But then the Lord spoke to Ananias in a vision and told him to go to the house of a man named Judas who lived on a street called Straight. There Ananias would find Saul praying and waiting for him to lay his hands on him so that Saul’s sight could be restored (Acts 9:10-11). God had already shown it all to Saul in a vision (Acts 9:12).
Well, it isn’t hard to guess Ananias’ reaction to the Lord’s instructions. He said, “Lord, I’ve heard many reports about this Saul. I’ve heard how much harm he has done to Your followers in Jerusalem. And now he’s come here to Damascus with authority to arrest all Your followers here” (Acts 9:13-14). Ananias might as well have added in, “Lord, are you nuts? If I go to see that man he might arrest me or kill me. And if he’s been struck blind, isn’t that a good thing? At least a blind man can’t go around arresting and killing your people.” But that’s when our text verse comes into play:
But the Lord said to him, “Go, for he is a chosen vessel of Mine to bear my name before Gentiles, kings, and the children of Israel. For I will show him how many things he must suffer for my name’s sake.”
And it is that last part of the Lord’s quote that I want to emphasize: “For I will show him how many things he must SUFFER for my name’s sake.” Mark it down, Saul of Tarsus’ transformation into the apostle Paul would begin a ministry that would be characterized by incredible SUFFERING. There was simply no way around it.
So, what happened next? As soon as Ananias laid his hands on Saul, Saul’s blindness was cured and Ananias baptized him. That was followed by Saul spending several days with the disciples in Damascus. That was followed by him preaching Jesus in the synagogues of Damascus and creating a stir. And that was followed by the Jews plotting to kill Saul and him having to be smuggled out of town for his safety. From that point on, Paul would never spend much time outside the vein of suffering.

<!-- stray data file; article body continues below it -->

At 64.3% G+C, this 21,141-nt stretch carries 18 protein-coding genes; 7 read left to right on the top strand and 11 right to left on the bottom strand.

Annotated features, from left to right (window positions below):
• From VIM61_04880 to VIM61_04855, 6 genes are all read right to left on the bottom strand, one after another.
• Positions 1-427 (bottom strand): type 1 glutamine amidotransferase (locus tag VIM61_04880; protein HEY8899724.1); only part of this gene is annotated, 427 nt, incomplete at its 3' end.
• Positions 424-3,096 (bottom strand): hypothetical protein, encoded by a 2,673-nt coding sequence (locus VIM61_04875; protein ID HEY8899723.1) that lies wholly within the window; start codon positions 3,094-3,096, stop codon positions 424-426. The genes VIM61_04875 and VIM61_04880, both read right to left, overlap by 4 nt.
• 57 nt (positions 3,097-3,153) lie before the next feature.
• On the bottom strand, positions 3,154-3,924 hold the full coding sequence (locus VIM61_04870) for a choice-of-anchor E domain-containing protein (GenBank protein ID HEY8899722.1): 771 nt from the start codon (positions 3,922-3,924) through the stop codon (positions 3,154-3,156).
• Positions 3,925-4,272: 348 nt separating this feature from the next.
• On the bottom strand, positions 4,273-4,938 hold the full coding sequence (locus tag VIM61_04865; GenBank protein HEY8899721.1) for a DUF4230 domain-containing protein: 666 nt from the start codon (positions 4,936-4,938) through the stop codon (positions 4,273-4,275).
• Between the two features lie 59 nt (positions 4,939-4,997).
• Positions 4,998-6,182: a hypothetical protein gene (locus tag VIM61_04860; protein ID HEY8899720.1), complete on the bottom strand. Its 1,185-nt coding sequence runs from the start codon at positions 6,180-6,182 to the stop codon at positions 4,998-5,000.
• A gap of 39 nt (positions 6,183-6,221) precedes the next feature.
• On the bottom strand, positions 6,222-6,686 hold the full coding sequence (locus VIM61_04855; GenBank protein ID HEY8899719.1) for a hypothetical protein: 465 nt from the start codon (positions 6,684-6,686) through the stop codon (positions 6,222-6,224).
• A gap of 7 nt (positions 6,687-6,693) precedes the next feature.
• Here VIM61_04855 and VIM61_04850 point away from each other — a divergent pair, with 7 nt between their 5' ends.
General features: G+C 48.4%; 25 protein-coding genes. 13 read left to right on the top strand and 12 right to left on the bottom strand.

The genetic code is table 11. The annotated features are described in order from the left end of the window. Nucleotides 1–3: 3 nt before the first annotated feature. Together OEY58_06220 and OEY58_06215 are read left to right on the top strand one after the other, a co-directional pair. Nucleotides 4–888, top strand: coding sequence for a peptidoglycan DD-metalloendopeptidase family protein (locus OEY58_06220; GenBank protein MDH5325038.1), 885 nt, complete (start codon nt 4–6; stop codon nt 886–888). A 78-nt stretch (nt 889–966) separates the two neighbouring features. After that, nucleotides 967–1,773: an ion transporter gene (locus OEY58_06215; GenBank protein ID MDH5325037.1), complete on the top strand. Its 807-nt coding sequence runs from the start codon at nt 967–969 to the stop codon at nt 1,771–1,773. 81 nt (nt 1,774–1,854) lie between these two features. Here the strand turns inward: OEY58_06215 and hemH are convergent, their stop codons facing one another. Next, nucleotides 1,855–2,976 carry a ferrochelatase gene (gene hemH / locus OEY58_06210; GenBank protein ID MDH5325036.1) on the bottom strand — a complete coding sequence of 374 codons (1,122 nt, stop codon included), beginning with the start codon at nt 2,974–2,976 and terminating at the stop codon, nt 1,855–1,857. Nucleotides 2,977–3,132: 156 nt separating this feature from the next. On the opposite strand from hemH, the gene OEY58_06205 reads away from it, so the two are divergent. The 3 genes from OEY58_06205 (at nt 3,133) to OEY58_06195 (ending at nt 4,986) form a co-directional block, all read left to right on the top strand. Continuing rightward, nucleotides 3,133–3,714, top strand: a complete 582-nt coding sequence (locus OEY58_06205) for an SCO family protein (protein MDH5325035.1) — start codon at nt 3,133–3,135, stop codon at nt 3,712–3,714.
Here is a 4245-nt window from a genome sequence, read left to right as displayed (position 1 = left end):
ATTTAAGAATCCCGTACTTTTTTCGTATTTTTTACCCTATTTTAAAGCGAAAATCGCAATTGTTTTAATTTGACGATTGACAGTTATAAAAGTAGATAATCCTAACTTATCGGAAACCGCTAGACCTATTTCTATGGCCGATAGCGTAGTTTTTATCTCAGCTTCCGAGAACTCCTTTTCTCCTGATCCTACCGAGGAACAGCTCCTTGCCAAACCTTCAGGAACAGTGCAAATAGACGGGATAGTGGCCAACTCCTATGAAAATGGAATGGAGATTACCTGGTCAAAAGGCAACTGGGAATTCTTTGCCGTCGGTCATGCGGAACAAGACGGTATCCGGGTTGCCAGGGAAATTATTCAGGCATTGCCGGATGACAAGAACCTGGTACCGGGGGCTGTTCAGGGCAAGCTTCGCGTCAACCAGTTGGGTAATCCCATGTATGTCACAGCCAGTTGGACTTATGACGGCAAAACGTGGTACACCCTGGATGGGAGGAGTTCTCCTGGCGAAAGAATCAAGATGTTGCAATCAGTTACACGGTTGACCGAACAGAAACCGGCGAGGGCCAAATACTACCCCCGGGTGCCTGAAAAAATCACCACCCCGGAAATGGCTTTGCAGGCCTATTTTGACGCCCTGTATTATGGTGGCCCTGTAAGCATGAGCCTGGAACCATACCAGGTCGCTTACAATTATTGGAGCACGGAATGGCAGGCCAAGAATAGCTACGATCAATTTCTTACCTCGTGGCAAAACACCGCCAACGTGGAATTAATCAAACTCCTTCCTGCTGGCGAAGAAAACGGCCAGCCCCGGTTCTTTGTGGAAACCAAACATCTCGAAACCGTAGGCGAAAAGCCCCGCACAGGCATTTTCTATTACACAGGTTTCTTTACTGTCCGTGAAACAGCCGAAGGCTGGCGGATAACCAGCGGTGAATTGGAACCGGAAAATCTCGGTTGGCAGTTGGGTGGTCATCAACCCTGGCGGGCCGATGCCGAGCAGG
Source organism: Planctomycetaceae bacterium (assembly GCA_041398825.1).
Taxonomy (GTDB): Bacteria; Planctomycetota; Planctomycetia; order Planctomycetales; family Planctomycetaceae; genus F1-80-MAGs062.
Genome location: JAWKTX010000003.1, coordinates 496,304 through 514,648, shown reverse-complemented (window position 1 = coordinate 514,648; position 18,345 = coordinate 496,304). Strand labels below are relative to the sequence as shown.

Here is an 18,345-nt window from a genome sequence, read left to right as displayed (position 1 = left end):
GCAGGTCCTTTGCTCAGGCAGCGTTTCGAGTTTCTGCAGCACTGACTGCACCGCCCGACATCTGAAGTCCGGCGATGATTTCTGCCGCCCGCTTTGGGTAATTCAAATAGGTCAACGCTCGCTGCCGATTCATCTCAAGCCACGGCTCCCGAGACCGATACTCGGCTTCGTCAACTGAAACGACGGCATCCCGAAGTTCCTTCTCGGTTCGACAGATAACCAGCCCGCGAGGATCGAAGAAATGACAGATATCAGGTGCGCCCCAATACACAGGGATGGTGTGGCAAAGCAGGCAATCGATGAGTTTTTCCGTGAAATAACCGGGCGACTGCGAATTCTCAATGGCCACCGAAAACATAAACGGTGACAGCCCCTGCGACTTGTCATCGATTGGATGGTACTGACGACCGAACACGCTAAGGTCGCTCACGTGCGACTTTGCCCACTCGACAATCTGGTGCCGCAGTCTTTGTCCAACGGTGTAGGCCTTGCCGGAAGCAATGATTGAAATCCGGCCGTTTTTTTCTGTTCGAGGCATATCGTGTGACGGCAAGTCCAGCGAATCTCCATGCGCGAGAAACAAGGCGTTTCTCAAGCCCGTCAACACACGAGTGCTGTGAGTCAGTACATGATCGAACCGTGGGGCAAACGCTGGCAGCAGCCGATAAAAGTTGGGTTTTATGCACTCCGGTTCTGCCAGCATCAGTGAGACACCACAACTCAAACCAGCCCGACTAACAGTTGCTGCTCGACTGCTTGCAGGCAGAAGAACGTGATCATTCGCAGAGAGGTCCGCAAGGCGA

Now, getting back to our Americanized version of Christianity, have you ever heard a parent or a grandparent say of a newborn family member, “I want this child to make straight A’s, excel at sports, take music lessons, be class President, be Valedictorian, go to college, graduate with honors, get a high-paying job, get married, buy an upscale home, have a couple of kids, join the most popular church in town, and, oh, I forgot, I want the child to SUFFER a lot too”? I doubt you’ve heard that.
Whereas suffering was an expected and normal part of a New Testament Christian’s life, our Americanized version of Christianity simply isn’t interested in such a concept. Seriously, I couldn’t even use the word “Suffer” in the title to this post because I knew that it would instantly turn some people off and cause them to hunt something else to read. Unfortunately for us, we Christians here in America oftentimes come off as superficial, worldly people who’d rather live the American dream in prosperity and popularity than join in with the sufferings of our Savior by way of persecution, fighting Satan, or taking an unpopular stand.
Okay, that’s our choice I guess, but we shouldn’t be surprised then when we no longer have the spiritual power to set the moral tone for this nation. We forfeited that power sometime back when we became, to use an Old Testament phrase concerning Israel, “at ease in Zion” (Amos 6:1). And as long as that ease is our true top priority then nothing is going to change. It all reminds me of that famous visit that Thomas Aquinas paid to St. Peter’s Basilica in Rome. As the Pope and Aquinas watched the priests counting their money in the treasury, the Pope said, “You see Thomas, gone are the days when the church can say, silver and gold we have none” (Acts 3:1-6). But to that Aquinas replied, “Yes, and neither can it say now, ‘Rise up and walk'” (Acts 3:6-10).